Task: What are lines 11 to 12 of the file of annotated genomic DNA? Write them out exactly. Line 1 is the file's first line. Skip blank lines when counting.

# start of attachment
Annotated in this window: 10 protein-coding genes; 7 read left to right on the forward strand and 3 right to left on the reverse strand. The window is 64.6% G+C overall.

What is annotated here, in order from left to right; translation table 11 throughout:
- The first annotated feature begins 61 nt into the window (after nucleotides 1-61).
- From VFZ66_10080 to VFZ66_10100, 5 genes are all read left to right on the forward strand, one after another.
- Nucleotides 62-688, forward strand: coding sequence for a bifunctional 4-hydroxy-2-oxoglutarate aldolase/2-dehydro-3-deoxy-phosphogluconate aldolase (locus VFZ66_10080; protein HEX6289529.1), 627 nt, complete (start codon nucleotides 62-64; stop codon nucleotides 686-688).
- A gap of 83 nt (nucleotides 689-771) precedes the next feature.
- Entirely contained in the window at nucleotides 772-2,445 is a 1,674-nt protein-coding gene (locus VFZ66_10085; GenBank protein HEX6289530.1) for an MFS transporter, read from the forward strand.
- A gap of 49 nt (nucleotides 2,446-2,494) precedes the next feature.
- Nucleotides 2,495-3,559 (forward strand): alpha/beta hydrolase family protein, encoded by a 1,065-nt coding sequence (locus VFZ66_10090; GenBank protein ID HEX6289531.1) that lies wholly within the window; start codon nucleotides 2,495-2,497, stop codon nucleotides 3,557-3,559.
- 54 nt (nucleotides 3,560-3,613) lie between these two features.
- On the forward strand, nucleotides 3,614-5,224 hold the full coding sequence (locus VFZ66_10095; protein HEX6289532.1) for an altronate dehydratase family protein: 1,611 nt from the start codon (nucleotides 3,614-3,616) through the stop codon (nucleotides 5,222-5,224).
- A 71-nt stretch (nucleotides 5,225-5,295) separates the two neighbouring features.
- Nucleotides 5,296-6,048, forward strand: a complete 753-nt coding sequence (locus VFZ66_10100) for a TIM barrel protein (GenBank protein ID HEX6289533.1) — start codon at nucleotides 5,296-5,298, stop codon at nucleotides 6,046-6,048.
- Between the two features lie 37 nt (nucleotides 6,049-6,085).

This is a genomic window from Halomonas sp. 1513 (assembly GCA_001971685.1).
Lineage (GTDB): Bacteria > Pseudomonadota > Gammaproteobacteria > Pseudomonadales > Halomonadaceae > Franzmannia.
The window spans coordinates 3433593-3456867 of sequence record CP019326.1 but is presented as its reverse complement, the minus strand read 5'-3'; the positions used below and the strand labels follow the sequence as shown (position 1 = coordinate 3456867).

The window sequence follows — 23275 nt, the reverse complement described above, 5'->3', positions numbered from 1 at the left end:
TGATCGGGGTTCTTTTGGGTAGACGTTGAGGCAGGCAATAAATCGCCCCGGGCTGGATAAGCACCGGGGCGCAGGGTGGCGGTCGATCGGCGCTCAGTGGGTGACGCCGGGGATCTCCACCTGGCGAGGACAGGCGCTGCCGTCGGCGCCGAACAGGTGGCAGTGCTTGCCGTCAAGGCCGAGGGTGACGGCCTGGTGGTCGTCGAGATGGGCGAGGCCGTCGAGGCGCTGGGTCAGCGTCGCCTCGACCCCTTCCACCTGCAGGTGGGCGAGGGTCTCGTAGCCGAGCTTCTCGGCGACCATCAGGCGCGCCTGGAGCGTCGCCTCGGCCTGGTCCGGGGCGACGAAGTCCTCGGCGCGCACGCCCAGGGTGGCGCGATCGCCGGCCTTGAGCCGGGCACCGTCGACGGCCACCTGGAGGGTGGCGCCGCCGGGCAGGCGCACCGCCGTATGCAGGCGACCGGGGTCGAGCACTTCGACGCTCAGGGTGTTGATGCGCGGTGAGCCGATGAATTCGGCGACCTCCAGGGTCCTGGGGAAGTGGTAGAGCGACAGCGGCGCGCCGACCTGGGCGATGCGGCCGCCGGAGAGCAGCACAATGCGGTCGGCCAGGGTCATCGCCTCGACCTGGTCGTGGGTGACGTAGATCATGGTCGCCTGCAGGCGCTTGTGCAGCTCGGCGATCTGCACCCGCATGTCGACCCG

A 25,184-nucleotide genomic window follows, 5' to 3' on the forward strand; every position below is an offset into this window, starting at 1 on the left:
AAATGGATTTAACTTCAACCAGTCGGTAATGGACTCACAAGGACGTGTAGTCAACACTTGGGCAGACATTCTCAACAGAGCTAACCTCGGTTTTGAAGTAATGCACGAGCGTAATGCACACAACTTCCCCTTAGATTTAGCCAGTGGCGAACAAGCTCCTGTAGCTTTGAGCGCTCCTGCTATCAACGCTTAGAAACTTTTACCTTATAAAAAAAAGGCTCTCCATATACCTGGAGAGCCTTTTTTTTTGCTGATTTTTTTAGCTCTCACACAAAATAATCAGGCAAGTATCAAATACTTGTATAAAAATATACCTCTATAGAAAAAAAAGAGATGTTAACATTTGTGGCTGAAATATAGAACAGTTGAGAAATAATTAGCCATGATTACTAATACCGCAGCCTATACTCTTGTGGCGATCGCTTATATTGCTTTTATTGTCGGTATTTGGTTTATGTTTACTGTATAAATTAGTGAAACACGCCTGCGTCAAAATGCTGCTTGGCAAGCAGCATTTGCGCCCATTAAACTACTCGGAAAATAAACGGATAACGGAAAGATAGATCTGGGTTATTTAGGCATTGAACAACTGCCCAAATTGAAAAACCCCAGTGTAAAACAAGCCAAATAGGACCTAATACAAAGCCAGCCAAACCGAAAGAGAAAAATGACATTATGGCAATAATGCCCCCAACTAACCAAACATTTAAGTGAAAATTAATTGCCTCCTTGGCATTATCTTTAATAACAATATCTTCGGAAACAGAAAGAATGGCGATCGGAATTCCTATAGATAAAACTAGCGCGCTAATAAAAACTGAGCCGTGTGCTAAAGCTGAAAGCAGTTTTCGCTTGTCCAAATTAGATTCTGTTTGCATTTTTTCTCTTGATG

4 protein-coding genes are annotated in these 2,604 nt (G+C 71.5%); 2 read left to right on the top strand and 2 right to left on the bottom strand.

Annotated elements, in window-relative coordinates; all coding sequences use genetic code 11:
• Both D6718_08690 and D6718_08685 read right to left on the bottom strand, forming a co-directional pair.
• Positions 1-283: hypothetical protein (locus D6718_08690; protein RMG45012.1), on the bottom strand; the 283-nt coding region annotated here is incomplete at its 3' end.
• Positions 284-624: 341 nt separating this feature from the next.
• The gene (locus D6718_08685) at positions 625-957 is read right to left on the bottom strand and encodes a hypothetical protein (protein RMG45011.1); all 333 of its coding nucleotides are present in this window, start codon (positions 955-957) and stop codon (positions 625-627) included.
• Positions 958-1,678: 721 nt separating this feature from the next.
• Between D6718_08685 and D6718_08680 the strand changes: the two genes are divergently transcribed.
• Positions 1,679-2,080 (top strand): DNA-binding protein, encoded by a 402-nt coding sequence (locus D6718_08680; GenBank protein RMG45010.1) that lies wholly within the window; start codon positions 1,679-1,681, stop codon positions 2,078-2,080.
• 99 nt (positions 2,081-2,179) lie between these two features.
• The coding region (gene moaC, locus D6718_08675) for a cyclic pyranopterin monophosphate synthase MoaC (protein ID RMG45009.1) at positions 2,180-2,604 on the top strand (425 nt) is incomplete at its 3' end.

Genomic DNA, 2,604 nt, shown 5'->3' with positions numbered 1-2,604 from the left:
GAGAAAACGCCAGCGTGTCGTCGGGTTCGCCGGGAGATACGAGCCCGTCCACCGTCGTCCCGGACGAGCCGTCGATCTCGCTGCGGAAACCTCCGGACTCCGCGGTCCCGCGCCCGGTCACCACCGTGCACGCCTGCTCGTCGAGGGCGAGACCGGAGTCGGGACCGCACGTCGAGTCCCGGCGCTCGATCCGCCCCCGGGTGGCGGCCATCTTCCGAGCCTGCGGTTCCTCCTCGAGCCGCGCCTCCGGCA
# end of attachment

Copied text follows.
- On the forward strand, nucleotides 3,614-5,224 hold the full coding sequence (locus VFZ66_10095; protein HEX6289532.1) for an altronate dehydratase family protein: 1,611 nt from the start codon (nucleotides 3,614-3,616) through the stop codon (nucleotides 5,222-5,224).
- A 71-nt stretch (nucleotides 5,225-5,295) separates the two neighbouring features.